Microsoft Surface Laptop Review

Microsoft Surface Laptop review
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Microsoft Surface Laptop















  • Excellent design
  • Gorgeous screen
  • Comfortable keyboard
  • Very good battery life
  • Nearly full sRGB coverage


  • Limited ports
  • Windows 10 S is still too limiting for most
  • Very slow SSD
  • Alcantara fabric requires care and maintenance
Microsoft Surface Laptop review – Performance made personal.

Surface Laptop complements your personal style with a choice of four rich tone-on-tone color combinations and a luxurious Alcantara material-covered keyboard. Yours is waiting.


While the Surface Laptop might not seem special on paper, I appreciate how all of Microsoft’s design choices came together as I used it. Its metallic case and Alcantara covering beg to be touched; the keyboard didn’t slow me down; and its battery life is impressive. It’s the sort of laptop that makes you wonder, “Why can’t everyone do this?”

Microsoft set out to make the most refined notebook it could with the Surface Laptop, and for the most part it succeeded. It’s sleek and powerful and has great battery life. It might seem like a step back for Microsoft, after trying to promote new twists on notebooks over the past few years. But it’s more of a realization: There’s still a huge demand for traditional laptops. And Microsoft just showed how it’s done.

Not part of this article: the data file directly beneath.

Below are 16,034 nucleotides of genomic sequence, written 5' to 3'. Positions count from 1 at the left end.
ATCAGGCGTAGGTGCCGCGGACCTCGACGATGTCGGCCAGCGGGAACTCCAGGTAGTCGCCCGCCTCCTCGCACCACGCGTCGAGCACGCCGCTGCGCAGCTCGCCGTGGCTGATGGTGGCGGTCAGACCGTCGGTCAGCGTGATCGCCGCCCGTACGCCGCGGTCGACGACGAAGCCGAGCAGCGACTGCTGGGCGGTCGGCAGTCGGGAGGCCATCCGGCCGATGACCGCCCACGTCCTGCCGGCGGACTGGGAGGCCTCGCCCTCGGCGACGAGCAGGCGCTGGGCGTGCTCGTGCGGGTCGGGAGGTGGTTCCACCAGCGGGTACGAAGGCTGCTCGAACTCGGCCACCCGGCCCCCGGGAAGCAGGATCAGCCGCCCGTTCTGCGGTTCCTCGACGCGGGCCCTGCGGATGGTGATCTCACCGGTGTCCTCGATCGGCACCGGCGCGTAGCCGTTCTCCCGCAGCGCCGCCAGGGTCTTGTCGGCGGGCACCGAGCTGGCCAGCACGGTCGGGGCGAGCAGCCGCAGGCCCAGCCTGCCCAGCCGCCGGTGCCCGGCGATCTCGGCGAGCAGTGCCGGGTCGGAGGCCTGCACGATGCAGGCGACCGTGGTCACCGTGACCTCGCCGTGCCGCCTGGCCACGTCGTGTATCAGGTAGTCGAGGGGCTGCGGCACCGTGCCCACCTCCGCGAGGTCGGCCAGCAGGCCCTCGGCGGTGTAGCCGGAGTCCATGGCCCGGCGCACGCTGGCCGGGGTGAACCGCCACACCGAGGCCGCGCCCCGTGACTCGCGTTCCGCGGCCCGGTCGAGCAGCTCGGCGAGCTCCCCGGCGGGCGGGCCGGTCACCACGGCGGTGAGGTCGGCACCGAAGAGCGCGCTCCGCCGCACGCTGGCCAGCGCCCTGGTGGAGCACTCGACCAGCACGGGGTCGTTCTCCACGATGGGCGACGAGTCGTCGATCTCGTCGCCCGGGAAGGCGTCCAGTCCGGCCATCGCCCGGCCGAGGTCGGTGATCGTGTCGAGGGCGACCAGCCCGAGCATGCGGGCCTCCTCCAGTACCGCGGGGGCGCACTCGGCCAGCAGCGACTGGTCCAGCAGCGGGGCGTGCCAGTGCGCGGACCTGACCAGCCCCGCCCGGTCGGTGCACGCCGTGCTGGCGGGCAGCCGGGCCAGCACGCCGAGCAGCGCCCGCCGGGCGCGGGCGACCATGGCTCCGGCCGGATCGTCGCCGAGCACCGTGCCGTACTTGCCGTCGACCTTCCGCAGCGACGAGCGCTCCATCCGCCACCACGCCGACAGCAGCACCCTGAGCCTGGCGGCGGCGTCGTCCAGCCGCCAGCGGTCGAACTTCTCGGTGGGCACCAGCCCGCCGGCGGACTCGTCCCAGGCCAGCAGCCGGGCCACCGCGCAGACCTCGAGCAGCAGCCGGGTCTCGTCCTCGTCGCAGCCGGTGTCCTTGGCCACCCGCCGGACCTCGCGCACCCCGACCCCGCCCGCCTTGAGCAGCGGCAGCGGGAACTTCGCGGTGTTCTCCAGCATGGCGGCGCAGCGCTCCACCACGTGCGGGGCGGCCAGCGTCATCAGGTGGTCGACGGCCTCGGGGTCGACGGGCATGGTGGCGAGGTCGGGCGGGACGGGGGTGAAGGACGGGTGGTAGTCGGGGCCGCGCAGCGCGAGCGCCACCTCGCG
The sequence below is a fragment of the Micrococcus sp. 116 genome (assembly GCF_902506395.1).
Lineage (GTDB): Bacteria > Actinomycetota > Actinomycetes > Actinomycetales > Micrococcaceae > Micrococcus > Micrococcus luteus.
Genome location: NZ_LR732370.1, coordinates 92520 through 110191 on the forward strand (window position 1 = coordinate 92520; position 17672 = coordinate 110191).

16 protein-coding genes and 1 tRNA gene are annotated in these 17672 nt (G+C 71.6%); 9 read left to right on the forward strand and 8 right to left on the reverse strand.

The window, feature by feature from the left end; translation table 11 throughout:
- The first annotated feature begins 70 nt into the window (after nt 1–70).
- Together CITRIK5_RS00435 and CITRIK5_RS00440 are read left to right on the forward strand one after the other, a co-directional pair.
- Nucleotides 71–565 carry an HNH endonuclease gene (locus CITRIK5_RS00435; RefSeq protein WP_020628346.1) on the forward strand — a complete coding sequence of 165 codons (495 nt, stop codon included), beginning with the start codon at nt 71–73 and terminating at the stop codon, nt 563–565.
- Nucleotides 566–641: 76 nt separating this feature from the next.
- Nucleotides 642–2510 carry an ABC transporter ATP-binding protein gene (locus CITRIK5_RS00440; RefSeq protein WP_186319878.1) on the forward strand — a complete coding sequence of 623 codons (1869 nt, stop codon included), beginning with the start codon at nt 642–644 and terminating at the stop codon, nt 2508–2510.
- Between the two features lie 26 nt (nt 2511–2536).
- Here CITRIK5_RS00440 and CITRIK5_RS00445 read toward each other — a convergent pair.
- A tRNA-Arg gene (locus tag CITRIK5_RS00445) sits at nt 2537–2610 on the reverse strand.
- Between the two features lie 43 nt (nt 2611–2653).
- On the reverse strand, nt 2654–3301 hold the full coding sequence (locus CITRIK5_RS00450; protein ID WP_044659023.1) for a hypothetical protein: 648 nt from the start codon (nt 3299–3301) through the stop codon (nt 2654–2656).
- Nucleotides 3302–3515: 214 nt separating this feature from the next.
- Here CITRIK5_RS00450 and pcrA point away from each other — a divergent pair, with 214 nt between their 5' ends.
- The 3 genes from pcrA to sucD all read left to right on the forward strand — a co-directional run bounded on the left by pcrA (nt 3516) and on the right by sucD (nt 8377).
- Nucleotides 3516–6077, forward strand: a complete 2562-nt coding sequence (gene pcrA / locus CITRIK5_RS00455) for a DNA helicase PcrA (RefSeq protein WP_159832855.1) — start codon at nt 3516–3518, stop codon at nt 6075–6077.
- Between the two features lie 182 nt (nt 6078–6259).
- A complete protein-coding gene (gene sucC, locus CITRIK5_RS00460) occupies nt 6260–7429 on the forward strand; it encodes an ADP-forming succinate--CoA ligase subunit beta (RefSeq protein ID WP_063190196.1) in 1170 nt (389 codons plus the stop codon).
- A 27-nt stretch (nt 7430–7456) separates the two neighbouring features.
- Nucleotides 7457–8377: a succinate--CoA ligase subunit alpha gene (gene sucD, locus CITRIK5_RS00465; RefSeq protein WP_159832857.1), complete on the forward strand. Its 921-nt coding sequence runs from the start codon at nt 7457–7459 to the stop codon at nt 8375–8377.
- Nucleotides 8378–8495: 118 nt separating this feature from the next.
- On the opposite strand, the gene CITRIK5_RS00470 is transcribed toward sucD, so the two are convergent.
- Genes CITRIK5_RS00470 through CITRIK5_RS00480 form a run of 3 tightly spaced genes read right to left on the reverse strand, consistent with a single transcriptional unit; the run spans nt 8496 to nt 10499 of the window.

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When you look at the landscape of ultraportable laptops, there’s a race to be the thinnest on the block, but we’re starting to see diminishing returns as a result of that quest. The Surface Laptop stands out with a design that dares to be different, and it pays off. I love the Alcantara deck and colorful metal design, and that you don’t have to sacrifice a full-size USB port for the sake of thinness. I just wish Microsoft had included a USB Type-C port, with Thunderbolt 3 support.

As for Windows 10 S, I’d skip it and upgrade to Windows 10 Pro, because the former would force me to change the way I work. But if you’re willing to trade versatility for faster performance and better security, you can always give it a shot before you decide.

Overall, the Dell XPS 13 is still our top pick, because it offers more ports and starts at a lower price ($799) while offering a speedier SSD. Still, the Surface Laptop delivers, including typing comfort, performance, display quality and battery life. And if you really want a touch screen, you can get it for much less than the XPS 13 ($999 versus $1,256).